The proportion of children using psychotropic medications in our study (2.4%) was comparable to that reported by Jensen et al1 for children in the United States (2.3%). In both studies the most frequently used medications were stimulants, followed by antidepressants, with only a very small number of children being prescribed other medications. The percentage of those with ADHD who were taking stimulants was similar in the two studies (12.6% [our study] versus 12% [Jensen et al]) but considerably smaller than that reported by Angold et al (72%).7 It is possible that the higher rate identified in the study by Angold et al reflects a regional variation in prescribing patterns.

About half the children using stimulants in the two US studies did not meet the diagnostic criteria for ADHD,1,7 compared with 23% in our study. The discrepancy almost certainly reflects the use of the broader DSM-IV criteria in our study rather than the narrower DSM-III-R criteria14 used in both US studies. When DSM-III-R criteria are used, fewer children are identified as having ADHD.15,16 The effect of using narrower criteria can be observed in the present study, where, if only ADHD combined subtype (broadly equivalent to ADHD in DSM-III-R and hyperkinetic disorder in ICD-10)16,17 is used to identify those with ADHD, the proportion of children without ADHD receiving stimulants increases to 57% (38/67).

Are children in Australia being undertreated or overtreated with stimulant medication? The answer to this question depends on the criteria used to assess the appropriateness of stimulant use by children. As noted by Jensen et al,1 a diagnosis of ADHD alone is a relatively crude criterion for determining the appropriateness of stimulant use. In our study a substantial proportion of children using stimulants did not meet even the broader DSM-IV criteria for a diagnosis of ADHD. However, parents identified many of these children as having a substantial number of externalising problems (eg, attention problems and aggressive behaviour). It is possible that these children have subsyndromal forms of ADHD. Alternatively, stimulant treatment may have reduced the original severity of their symptoms, or other behavioural problems may have been misdiagnosed as ADHD.

Even among those diagnosed with ADHD there is debate about the extent to which treatment should include the use of stimulant medication. For example, the National Institute for Clinical Excellence in the United Kingdom recommends that methylphenidate should only be used to treat children with "severe ADHD" (described as being equivalent to severe combined-type ADHD).18 The guidelines estimate that about 1% of children in the community have this severe form of the disorder. This is substantially less than the 1.8% of children receiving stimulants in Australia. In contrast, recommendations published by the American Academy of Child and Adolescent Psychiatry suggest that the decision to medicate should be based on a diagnosis of ADHD (based on DSM-IV criteria) and persistent target symptoms that cause functional impairment at school and usually also at home and with peers.19 If these criteria were employed to assess the appropriateness of stimulant use, it might be concluded that children in Australia are undermedicated.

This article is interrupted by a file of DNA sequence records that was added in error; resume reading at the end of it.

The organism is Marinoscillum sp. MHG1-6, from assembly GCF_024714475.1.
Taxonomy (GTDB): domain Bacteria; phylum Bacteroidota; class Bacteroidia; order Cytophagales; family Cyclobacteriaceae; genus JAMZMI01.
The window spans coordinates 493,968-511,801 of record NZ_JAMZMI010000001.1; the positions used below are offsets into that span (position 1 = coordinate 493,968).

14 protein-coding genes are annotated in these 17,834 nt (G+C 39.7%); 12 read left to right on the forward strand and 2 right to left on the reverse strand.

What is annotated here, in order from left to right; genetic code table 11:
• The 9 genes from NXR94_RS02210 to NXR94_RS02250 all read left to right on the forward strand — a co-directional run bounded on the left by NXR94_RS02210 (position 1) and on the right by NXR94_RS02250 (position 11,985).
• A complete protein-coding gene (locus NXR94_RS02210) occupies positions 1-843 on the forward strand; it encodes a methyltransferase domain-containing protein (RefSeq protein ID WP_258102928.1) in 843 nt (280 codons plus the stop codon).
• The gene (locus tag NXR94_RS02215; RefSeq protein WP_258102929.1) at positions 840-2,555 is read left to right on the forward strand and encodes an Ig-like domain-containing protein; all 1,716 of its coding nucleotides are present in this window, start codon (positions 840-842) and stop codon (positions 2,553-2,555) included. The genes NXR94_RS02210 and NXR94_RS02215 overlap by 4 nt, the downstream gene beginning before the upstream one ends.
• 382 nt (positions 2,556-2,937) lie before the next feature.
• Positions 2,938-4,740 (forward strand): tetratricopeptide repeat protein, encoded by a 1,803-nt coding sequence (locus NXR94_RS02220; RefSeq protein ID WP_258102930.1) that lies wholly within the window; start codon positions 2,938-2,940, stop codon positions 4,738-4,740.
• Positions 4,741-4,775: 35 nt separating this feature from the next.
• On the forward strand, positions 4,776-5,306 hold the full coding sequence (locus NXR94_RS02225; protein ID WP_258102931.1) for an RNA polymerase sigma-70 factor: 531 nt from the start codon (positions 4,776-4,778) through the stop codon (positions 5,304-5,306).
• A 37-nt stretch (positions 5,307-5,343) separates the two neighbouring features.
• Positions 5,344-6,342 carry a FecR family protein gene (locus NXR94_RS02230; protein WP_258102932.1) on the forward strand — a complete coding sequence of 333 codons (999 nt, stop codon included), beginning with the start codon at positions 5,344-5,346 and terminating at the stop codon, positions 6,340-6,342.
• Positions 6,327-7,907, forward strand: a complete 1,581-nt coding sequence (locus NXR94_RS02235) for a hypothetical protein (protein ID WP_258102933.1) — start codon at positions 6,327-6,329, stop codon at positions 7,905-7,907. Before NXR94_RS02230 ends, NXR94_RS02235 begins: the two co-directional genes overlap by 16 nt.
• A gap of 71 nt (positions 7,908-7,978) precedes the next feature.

One of the limitations of our study was that, in some areas, substantial amounts of data were missing. If, as seems likely, the children with missing data had a higher rate of mental health problems, we may be underestimating the prevalence of ADHD and psychotropic medication use by Australian children. Other limitations included the lack of information about the dosage of medication children were taking, the lack of reports from teachers and the lack of information about who was prescribing the medication.

Despite these limitations, the picture of psychotropic medication use by children is broadly consistent with clinical practice in Australia: paediatricians play an important role in managing children with ADHD, and stimulant medication is commonly prescribed for attention problems and disruptive behaviour.

There is a great need to clarify the circumstances under which stimulant medication should be used as part of the treatment of ADHD. This will require additional information about the degree to which children with different types or severities of ADHD are disadvantaged as a result of their disorder and the extent to which stimulant medication can help them overcome this disadvantage.

1: Proportion (95% CI) of children being treated with stimulants, by ADHD subtype, sex and age




ADHD subtype (n = 397)

    Inattentive (= 205)
    Impulsive/hyperactive (= 73)
    Combined (= 119)

8.5% (5.0%–14.0%)
15.4% (8.0%–27.5%)
27.1% (19.2%–36.7%)

1.4% (0.3%–7.8%)
7.7% (2.1%–24.1%)
13.8% (5.5%–30.6%)

6.3% (3.8%–10.3%)
11.5% (6.2%–20.5%)
23.8% (17.2%–32.0%)

Age group